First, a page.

British scientists are preparing to intensify the search for elusive and mysterious dark matter with the help of the new NASA telescope, which is expected to be launched this year.
Scientists from Durham University are among a team of 50 researchers from around the world participating in the Cosmos-Webb program, which will explore a piece of the sky near the constellation Sextans.
They will use NASA’s James Webb Space Telescope (JWST), the most powerful space telescope ever built, which is scheduled to launch in October and will become the successor to the Hubble Space Telescope.
Cosmologists will work on mapping dark matter around galaxies, with the goal of discovering the secrets of the mysterious substance that makes up the vast majority of matter in the universe.
Experts believe that as the universe began to expand, galaxies formed and grew as the gas cooled and condensed at the center of huge clusters of this dark matter.
Although scientists have been observing the gravitational effects of dark matter for decades, its true nature remains a mystery.
Professor Richard Massey, a researcher at the Royal Society University of the Institute of Computational Cosmology at Durham University, said: “Dark matter is invisible.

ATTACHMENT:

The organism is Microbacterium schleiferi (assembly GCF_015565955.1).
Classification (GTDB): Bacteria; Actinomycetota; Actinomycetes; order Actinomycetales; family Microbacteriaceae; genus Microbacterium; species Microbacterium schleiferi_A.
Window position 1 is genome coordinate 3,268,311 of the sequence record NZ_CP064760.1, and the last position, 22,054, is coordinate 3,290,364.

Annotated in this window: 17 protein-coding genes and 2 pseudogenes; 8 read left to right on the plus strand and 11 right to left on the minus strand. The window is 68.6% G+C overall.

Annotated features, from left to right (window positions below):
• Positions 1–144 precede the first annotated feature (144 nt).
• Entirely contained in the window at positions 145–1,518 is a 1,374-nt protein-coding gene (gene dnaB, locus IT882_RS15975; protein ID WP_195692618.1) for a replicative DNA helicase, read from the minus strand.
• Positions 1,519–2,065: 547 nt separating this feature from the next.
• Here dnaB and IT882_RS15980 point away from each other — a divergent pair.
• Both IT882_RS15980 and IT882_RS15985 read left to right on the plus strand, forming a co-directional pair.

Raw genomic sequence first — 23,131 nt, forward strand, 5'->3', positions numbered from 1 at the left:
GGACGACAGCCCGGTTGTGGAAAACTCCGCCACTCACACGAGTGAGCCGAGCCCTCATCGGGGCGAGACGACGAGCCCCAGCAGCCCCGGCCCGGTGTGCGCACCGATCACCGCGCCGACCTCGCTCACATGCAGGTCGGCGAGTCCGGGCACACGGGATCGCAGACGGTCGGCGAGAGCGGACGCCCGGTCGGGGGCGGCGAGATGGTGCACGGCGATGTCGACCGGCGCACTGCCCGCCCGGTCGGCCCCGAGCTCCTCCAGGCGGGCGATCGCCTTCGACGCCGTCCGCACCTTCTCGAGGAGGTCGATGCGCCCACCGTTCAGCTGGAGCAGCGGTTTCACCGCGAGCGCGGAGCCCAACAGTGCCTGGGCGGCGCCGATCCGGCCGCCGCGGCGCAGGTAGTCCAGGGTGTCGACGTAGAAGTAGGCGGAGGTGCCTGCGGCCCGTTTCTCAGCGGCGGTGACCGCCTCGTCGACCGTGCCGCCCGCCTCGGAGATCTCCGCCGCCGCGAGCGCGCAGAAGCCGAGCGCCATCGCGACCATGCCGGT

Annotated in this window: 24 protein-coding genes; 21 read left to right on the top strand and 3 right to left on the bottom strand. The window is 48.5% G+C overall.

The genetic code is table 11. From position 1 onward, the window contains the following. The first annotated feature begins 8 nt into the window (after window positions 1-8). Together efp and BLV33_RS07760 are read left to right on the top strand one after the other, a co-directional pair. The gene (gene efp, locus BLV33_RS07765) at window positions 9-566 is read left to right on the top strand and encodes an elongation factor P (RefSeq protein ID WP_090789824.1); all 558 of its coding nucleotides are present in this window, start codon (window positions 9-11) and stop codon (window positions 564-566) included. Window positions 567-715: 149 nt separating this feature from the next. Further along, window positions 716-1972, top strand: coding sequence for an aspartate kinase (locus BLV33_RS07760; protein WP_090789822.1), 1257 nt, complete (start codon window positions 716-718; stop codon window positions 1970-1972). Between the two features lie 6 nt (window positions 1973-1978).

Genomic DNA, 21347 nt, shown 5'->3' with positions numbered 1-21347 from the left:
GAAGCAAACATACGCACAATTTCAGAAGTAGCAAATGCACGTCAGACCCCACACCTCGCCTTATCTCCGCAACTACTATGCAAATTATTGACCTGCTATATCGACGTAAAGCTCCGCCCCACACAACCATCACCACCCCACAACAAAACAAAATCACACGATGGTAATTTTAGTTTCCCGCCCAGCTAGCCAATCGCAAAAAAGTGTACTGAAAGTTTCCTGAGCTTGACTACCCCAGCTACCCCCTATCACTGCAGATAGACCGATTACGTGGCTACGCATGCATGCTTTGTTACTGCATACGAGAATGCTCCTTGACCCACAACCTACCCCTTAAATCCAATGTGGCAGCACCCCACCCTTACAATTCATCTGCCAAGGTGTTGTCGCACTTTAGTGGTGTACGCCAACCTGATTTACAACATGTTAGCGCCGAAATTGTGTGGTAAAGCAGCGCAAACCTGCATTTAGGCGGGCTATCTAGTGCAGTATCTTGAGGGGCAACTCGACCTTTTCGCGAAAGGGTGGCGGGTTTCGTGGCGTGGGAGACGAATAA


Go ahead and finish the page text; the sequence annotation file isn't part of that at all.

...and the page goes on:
“But in this same part of the sky, we used the Hubble Space Telescope to make the first 3D map of dark matter, noticing how it affects all visible things around us.
“Now JWST will zoom in on individual clusters of dark matter with unprecedented resolution.”
He said that one of the main goals of the program is to follow the relationship between dark matter and galaxies in the past, from the Big Bang almost 14 billion years ago until today.
JWST, which took 15 years to develop, is expected to cost about 10 billion US dollars (7.25 billion pounds), to launch the Ariane 5 rocket from French Guiana to the European Space Agency on October 31.
It was named after James Edwin Webb, another NASA administrator.
JWST is the largest space observatory ever built, with a huge 22m by 12m – approximately the size of a tennis court.
Its infrared telescope will observe objects more than 13 billion light-years away.
As it takes a huge amount of time for light to travel through space, JWST will effectively observe objects 13.6 billion years ago, about 100 million years after the Big Bang – when the first stars and galaxies began to form.
After launching into space, JWST will orbit the Sun, flying up to 1.5 million kilometers from Earth.
This destination is a gravitational “sweet spot” known as Lagrange Point, where spacecraft can maintain their position, making relatively few orbital corrections and conserving fuel.